Inflation is always and everywhere…
The ghost of Milton Friedman and his oh-so-famous repartee of the 1960s when he said that inflation is “always and everywhere a monetary phenomenon” still haunts us today. It is true that this assertion may seem plausible. After all, the immediate consequence of inflation is a rise in prices, which are denominated in money, that tends to systematically increase price levels when the amount of money in circulation increases. So inflation is really “always and everywhere a monetary phenomenon”?
It’s not as simple as that because, in real life, inflation is divergent, despite “mainstream” economists who turn a blind eye by thinking of it and summarising it as a widespread and homogenous increase in prices. The facts are obvious though, because the price of apples can remain static while the price of cars can go up by 25% and other others can fall at the same time. This world in which inflation is supposedly uniform is in fact fantasy, because prices and wages never grow identically to one another. Why would inflation be a problem at all, in which the increase of prices is supposedly concerning, if incomes increased at the same time and in the same proportion? Wouldn’t it suffice to align wages with inflation, if the latter was simply the undifferentiated increase of prices? However, inflation is always and everywhere a differential phenomenon. But then, why are economists ignoring this deformity of inflation that, as its main characteristic, does not affect all prices – or everyone, of course – the same way.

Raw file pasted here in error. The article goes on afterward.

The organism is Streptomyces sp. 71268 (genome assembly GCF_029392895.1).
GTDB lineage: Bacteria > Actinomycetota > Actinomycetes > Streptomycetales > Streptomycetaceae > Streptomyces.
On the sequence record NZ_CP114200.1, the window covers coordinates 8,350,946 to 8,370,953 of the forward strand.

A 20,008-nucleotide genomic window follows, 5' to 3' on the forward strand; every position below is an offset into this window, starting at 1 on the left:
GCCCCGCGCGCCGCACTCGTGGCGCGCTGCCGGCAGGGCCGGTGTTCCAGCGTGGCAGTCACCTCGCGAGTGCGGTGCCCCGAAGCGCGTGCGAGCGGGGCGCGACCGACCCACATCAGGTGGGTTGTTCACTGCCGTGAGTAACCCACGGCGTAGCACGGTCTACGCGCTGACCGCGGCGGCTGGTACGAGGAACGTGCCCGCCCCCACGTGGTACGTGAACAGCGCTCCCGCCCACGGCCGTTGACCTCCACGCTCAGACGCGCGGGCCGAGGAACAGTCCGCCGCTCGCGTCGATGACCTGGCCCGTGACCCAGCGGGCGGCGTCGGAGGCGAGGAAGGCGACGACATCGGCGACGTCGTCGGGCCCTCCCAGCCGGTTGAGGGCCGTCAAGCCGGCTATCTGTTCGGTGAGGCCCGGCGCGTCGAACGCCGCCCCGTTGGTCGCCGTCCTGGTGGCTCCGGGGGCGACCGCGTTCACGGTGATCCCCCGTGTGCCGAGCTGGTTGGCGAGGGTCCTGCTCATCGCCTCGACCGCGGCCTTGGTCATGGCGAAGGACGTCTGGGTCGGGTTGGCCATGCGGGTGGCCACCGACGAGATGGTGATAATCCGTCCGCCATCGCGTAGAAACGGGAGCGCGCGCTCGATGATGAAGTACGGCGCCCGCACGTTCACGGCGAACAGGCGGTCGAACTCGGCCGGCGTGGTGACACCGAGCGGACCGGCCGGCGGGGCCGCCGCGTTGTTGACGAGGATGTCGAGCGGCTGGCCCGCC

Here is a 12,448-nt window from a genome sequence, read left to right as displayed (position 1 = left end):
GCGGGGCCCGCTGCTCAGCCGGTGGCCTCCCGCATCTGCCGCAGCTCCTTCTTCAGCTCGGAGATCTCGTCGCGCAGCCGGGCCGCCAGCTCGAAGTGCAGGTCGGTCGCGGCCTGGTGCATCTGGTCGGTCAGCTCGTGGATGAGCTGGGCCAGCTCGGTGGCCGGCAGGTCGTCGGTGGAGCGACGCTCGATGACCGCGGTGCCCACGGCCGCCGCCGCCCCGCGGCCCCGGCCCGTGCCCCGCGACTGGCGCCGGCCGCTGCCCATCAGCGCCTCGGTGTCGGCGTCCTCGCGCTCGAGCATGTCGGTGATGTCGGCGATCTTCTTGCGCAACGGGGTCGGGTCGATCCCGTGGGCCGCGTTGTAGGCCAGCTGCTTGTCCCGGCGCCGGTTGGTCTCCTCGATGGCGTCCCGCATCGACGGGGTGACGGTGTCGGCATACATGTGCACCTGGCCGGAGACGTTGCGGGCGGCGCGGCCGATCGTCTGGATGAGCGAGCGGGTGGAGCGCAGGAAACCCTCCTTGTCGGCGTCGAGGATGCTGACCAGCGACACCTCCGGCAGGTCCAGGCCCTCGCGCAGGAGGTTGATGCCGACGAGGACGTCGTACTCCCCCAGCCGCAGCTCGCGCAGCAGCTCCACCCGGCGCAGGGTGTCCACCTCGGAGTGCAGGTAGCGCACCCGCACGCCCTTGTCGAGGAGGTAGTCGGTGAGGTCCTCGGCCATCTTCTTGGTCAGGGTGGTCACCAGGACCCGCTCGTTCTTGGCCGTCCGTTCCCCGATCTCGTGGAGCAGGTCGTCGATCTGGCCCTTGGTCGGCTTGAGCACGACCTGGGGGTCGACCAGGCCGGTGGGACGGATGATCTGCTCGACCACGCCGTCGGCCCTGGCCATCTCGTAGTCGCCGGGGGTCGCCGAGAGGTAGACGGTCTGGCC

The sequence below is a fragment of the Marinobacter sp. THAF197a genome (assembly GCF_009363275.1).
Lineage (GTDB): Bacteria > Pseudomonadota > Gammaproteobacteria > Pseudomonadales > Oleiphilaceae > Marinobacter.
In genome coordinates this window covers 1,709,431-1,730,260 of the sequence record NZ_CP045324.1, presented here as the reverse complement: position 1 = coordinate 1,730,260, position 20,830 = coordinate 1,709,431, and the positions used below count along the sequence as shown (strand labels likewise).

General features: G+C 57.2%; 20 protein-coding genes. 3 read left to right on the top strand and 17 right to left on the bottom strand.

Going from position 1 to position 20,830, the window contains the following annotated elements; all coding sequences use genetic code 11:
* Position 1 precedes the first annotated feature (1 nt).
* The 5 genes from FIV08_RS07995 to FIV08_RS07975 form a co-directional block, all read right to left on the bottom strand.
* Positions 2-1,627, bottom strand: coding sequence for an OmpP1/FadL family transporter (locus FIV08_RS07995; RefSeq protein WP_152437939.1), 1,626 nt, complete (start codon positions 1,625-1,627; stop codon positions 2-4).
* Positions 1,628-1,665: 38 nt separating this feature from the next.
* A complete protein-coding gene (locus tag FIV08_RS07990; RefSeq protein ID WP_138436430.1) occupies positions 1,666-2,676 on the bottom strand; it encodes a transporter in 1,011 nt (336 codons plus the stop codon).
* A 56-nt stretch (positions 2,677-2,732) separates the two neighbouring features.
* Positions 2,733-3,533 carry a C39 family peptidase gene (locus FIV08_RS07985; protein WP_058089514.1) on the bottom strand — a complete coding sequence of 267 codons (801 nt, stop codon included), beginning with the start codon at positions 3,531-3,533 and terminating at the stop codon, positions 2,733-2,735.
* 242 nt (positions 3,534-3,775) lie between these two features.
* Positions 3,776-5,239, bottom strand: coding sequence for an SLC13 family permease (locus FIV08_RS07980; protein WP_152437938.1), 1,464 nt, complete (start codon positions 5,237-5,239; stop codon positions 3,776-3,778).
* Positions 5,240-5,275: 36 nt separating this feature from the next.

This negationism that comes with many consequences is in fact a denial of science and a subscription of the overwhelming majority of our economists to a very starkly ideological position. Inflation effectively creates losers – but also winners. It deeply impacts certain social groups while others can simply ignore it. It legitimises the adoption of austerity that as a collateral effect brings the vulnerable to their knees. The effects of inflation are therefore the redistribution of income and the restructuring of the social order. Inflation is an unmistakeable sign of a power struggle in that it is a race to hike prices first and the most!
It’s therefore because inflation is always, everywhere and above all a political phenomenon that this fundamental idea is overlooked by the economic orthodoxy, that can only shut its eyes in the face of this perfidious transfer of wealth that defines it.
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